44 SCOTLAND STREET - Book 2
The residents and neighbors of 44 Scotland Street and the city of Edinburgh come to vivid life in these gently satirical, wonderfully perceptive serial novels, featuring six-year-old Bertie, a remarkably precocious boy—just ask his mother.
Back are all our favorite denizens of a Georgian townhouse in Edinburgh. Bertie the immensely talented six year old is now enrolled in kindergarten, and much to his dismay, has been clad in pink overalls for his first day of class. Bruce has lost his job as a surveyor, and between admiring glances in the mirror, is contemplating becoming a wine merchant. Pat is embarking on a new life at Edinburgh University and perhaps on a new relationship, courtesy of Domenica, her witty and worldly-wise neighbor. McCall Smith has much in store for them as the brief spell of glorious summer sunshine gives way to fall a season cursed with more traditionally Scottish weather.
Full of McCall Smith’s gentle humor and sympathy for his characters, Espresso Tales is also an affectionate portrait of a city and its people who, in the author’s own words, “make it one of the most vibrant and interesting places in the world.”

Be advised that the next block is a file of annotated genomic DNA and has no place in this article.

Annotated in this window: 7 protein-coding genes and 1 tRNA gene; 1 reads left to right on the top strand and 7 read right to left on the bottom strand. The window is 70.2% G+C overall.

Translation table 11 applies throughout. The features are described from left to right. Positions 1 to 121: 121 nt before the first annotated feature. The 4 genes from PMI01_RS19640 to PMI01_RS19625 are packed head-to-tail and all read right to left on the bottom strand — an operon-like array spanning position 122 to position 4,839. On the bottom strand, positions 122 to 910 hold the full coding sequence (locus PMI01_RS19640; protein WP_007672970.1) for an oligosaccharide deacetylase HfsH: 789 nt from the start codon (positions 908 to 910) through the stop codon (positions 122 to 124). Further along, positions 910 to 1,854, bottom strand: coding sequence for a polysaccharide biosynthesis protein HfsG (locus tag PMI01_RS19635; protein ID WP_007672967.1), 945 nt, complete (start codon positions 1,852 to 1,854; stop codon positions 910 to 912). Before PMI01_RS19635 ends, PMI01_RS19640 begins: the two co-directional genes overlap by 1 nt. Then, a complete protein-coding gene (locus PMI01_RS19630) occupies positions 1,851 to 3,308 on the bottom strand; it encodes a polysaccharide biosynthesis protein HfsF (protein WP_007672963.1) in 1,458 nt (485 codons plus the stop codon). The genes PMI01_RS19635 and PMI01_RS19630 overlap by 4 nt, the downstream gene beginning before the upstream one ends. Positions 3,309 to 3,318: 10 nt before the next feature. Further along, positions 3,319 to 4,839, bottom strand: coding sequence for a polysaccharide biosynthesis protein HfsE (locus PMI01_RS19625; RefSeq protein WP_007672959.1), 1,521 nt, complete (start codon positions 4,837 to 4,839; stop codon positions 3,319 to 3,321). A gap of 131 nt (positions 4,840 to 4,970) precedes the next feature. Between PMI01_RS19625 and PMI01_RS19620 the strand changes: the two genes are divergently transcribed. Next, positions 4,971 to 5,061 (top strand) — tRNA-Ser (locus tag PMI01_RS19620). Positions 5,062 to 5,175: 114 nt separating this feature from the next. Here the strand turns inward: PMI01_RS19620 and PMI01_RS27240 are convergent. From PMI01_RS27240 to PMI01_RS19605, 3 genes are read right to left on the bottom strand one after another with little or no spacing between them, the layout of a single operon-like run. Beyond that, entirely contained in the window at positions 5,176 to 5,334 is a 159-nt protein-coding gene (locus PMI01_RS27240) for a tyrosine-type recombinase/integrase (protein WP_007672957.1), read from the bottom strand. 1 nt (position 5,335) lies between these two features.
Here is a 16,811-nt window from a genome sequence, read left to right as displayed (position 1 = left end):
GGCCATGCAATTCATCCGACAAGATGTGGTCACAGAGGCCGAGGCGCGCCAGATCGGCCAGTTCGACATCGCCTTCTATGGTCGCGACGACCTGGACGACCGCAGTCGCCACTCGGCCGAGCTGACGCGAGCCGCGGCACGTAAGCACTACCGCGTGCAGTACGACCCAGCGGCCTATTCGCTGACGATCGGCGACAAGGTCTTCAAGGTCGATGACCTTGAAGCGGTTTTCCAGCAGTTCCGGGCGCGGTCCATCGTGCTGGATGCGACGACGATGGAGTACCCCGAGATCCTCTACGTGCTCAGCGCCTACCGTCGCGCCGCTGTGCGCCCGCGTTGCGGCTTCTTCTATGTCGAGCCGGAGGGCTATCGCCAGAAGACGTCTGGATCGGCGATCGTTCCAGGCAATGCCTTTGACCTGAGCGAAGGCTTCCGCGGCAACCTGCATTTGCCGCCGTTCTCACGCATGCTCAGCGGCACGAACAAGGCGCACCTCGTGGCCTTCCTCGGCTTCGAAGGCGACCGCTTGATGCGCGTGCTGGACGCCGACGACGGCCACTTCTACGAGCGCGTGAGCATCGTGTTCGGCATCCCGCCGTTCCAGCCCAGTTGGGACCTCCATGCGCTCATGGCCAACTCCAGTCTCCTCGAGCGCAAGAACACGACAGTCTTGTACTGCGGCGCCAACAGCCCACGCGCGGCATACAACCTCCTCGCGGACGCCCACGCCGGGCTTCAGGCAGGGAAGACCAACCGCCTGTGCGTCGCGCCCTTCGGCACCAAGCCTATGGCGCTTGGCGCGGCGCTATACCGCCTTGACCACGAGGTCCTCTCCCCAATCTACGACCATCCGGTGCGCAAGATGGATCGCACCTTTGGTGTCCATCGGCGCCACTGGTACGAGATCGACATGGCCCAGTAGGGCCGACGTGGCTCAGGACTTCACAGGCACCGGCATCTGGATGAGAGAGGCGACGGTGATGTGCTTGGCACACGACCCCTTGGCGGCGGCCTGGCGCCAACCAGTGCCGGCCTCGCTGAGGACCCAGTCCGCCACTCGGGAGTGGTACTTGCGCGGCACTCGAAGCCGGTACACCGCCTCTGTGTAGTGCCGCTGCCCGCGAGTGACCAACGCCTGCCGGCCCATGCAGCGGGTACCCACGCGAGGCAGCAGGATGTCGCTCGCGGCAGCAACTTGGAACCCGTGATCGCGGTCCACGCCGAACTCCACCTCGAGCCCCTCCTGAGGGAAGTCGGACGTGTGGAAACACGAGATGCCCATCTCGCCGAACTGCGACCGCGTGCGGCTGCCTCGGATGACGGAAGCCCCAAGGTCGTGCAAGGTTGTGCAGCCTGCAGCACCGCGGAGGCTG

Once again McCall Smith fixes his telescope on the windows of 44 Scotland Street, the converted Georgian townhouse in Edinburgh that provided the title for his previous novel and initiated this latest series. This time out, perhaps Bertie, the gifted five-and-three-quarter-year-old, will be allowed to have the normal boyhood envisioned by his father, Stuart, and go trout fishing instead of taking yoga and Italian lessons in the "ungendered" life designed by his mother, Irene. But maybe trout fishing will turn out to be less than idyllic. McCall Smith delivers plenty of twists and turns as he skewers the puffery, the pretense, the tedium and self-defeating moves in his characters' daily lives. He also forgives them their weaknesses and bathes them in love. Take Ramsey Dubarton, who puts his wife, Betty, to sleep by reading her installments of his memoirs: Betty dozes and the reader laughs with real admiration for his opacity. As ever, McCall Smith's pacing is impeccable: moving his focus from one character to another seamlessly, dropping in just the right amount of description, keeping the talk light and sharp. Fans of this new series, here served with plenty of java, will be buzzed to know that a third volume is in the making.